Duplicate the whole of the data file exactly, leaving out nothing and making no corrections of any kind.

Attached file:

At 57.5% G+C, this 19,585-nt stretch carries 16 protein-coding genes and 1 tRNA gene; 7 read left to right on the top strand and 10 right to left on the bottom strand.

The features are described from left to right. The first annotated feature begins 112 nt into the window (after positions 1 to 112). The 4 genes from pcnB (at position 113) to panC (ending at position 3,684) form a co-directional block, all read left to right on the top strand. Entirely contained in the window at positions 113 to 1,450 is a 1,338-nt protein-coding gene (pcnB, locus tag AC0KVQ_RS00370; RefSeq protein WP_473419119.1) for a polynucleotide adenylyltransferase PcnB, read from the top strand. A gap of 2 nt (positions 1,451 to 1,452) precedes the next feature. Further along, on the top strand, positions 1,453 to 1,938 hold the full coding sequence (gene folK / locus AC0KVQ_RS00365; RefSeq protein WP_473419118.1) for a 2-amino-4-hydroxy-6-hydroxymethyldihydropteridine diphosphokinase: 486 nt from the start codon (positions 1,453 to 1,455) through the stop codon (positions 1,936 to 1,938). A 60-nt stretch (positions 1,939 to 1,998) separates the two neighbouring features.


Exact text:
At 57.5% G+C, this 19,585-nt stretch carries 16 protein-coding genes and 1 tRNA gene; 7 read left to right on the top strand and 10 right to left on the bottom strand.

The features are described from left to right. The first annotated feature begins 112 nt into the window (after positions 1 to 112). The 4 genes from pcnB (at position 113) to panC (ending at position 3,684) form a co-directional block, all read left to right on the top strand. Entirely contained in the window at positions 113 to 1,450 is a 1,338-nt protein-coding gene (pcnB, locus tag AC0KVQ_RS00370; RefSeq protein WP_473419119.1) for a polynucleotide adenylyltransferase PcnB, read from the top strand. A gap of 2 nt (positions 1,451 to 1,452) precedes the next feature. Further along, on the top strand, positions 1,453 to 1,938 hold the full coding sequence (gene folK / locus AC0KVQ_RS00365; RefSeq protein WP_473419118.1) for a 2-amino-4-hydroxy-6-hydroxymethyldihydropteridine diphosphokinase: 486 nt from the start codon (positions 1,453 to 1,455) through the stop codon (positions 1,936 to 1,938). A 60-nt stretch (positions 1,939 to 1,998) separates the two neighbouring features.